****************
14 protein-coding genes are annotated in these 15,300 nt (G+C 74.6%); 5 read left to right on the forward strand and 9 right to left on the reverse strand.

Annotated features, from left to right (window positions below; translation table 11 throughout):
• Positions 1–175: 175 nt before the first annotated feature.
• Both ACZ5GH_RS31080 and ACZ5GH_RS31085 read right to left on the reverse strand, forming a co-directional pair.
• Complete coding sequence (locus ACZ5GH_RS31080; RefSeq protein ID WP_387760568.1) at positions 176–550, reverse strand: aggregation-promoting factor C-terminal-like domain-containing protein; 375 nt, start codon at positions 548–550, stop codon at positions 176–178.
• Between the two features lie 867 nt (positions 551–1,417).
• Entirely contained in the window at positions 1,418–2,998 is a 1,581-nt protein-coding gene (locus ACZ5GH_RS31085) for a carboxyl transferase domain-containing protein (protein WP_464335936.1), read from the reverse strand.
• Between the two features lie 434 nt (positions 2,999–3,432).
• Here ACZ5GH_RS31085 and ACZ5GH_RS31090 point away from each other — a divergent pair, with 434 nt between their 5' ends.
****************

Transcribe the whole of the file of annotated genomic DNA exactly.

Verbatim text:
14 protein-coding genes are annotated in these 15,300 nt (G+C 74.6%); 5 read left to right on the forward strand and 9 right to left on the reverse strand.

Annotated features, from left to right (window positions below; translation table 11 throughout):
• Positions 1–175: 175 nt before the first annotated feature.
• Both ACZ5GH_RS31080 and ACZ5GH_RS31085 read right to left on the reverse strand, forming a co-directional pair.
• Complete coding sequence (locus ACZ5GH_RS31080; RefSeq protein ID WP_387760568.1) at positions 176–550, reverse strand: aggregation-promoting factor C-terminal-like domain-containing protein; 375 nt, start codon at positions 548–550, stop codon at positions 176–178.
• Between the two features lie 867 nt (positions 551–1,417).
• Entirely contained in the window at positions 1,418–2,998 is a 1,581-nt protein-coding gene (locus ACZ5GH_RS31085) for a carboxyl transferase domain-containing protein (protein WP_464335936.1), read from the reverse strand.
• Between the two features lie 434 nt (positions 2,999–3,432).
• Here ACZ5GH_RS31085 and ACZ5GH_RS31090 point away from each other — a divergent pair, with 434 nt between their 5' ends.